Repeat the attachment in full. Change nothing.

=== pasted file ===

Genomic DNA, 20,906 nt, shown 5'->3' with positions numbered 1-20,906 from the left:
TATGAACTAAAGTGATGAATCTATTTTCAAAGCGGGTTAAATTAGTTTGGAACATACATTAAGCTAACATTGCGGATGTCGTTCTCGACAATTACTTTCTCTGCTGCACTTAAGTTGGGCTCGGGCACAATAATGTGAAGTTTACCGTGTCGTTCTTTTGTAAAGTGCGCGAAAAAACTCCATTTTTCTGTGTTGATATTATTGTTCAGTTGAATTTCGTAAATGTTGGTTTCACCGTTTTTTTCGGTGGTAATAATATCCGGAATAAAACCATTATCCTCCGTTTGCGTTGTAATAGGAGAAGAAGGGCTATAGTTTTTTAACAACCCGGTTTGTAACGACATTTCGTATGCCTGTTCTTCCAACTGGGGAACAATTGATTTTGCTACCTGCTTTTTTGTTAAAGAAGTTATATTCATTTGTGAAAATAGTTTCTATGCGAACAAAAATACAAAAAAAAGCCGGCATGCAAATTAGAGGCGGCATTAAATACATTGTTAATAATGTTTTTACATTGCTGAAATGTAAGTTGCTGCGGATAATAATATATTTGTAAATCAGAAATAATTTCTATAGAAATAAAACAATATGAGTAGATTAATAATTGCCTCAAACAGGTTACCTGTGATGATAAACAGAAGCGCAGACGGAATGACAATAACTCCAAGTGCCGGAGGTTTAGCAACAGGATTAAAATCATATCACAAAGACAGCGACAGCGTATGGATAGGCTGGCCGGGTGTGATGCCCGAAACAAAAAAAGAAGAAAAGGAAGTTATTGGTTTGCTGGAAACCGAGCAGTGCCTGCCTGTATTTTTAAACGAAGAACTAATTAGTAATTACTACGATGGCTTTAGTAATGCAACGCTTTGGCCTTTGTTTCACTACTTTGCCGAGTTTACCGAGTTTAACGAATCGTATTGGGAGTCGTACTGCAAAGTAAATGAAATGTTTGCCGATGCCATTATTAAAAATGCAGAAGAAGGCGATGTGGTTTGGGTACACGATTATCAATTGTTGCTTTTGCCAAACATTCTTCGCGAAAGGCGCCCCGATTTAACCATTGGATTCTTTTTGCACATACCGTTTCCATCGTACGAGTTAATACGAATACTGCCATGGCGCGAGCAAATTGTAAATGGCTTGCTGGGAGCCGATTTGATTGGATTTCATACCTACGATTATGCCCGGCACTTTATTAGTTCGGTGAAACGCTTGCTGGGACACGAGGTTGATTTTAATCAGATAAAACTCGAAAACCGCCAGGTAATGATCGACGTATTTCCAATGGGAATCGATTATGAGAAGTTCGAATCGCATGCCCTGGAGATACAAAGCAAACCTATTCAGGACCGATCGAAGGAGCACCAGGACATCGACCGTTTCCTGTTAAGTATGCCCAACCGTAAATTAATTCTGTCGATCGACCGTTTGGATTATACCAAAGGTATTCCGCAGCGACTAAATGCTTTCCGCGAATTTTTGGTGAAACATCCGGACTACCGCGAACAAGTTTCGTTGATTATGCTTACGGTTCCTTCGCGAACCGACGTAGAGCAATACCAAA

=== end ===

Genomic DNA, 20,906 nt, shown 5'->3' with positions numbered 1-20,906 from the left:
TATGAACTAAAGTGATGAATCTATTTTCAAAGCGGGTTAAATTAGTTTGGAACATACATTAAGCTAACATTGCGGATGTCGTTCTCGACAATTACTTTCTCTGCTGCACTTAAGTTGGGCTCGGGCACAATAATGTGAAGTTTACCGTGTCGTTCTTTTGTAAAGTGCGCGAAAAAACTCCATTTTTCTGTGTTGATATTATTGTTCAGTTGAATTTCGTAAATGTTGGTTTCACCGTTTTTTTCGGTGGTAATAATATCCGGAATAAAACCATTATCCTCCGTTTGCGTTGTAATAGGAGAAGAAGGGCTATAGTTTTTTAACAACCCGGTTTGTAACGACATTTCGTATGCCTGTTCTTCCAACTGGGGAACAATTGATTTTGCTACCTGCTTTTTTGTTAAAGAAGTTATATTCATTTGTGAAAATAGTTTCTATGCGAACAAAAATACAAAAAAAAGCCGGCATGCAAATTAGAGGCGGCATTAAATACATTGTTAATAATGTTTTTACATTGCTGAAATGTAAGTTGCTGCGGATAATAATATATTTGTAAATCAGAAATAATTTCTATAGAAATAAAACAATATGAGTAGATTAATAATTGCCTCAAACAGGTTACCTGTGATGATAAACAGAAGCGCAGACGGAATGACAATAACTCCAAGTGCCGGAGGTTTAGCAACAGGATTAAAATCATATCACAAAGACAGCGACAGCGTATGGATAGGCTGGCCGGGTGTGATGCCCGAAACAAAAAAAGAAGAAAAGGAAGTTATTGGTTTGCTGGAAACCGAGCAGTGCCTGCCTGTATTTTTAAACGAAGAACTAATTAGTAATTACTACGATGGCTTTAGTAATGCAACGCTTTGGCCTTTGTTTCACTACTTTGCCGAGTTTACCGAGTTTAACGAATCGTATTGGGAGTCGTACTGCAAAGTAAATGAAATGTTTGCCGATGCCATTATTAAAAATGCAGAAGAAGGCGATGTGGTTTGGGTACACGATTATCAATTGTTGCTTTTGCCAAACATTCTTCGCGAAAGGCGCCCCGATTTAACCATTGGATTCTTTTTGCACATACCGTTTCCATCGTACGAGTTAATACGAATACTGCCATGGCGCGAGCAAATTGTAAATGGCTTGCTGGGAGCCGATTTGATTGGATTTCATACCTACGATTATGCCCGGCACTTTATTAGTTCGGTGAAACGCTTGCTGGGACACGAGGTTGATTTTAATCAGATAAAACTCGAAAACCGCCAGGTAATGATCGACGTATTTCCAATGGGAATCGATTATGAGAAGTTCGAATCGCATGCCCTGGAGATACAAAGCAAACCTATTCAGGACCGATCGAAGGAGCACCAGGACATCGACCGTTTCCTGTTAAGTATGCCCAACCGTAAATTAATTCTGTCGATCGACCGTTTGGATTATACCAAAGGTATTCCGCAGCGACTAAATGCTTTCCGCGAATTTTTGGTGAAACATCCGGACTACCGCGAACAAGTTTCGTTGATTATGCTTACGGTTCCTTCGCGAACCGACGTAGAGCAATACCAAA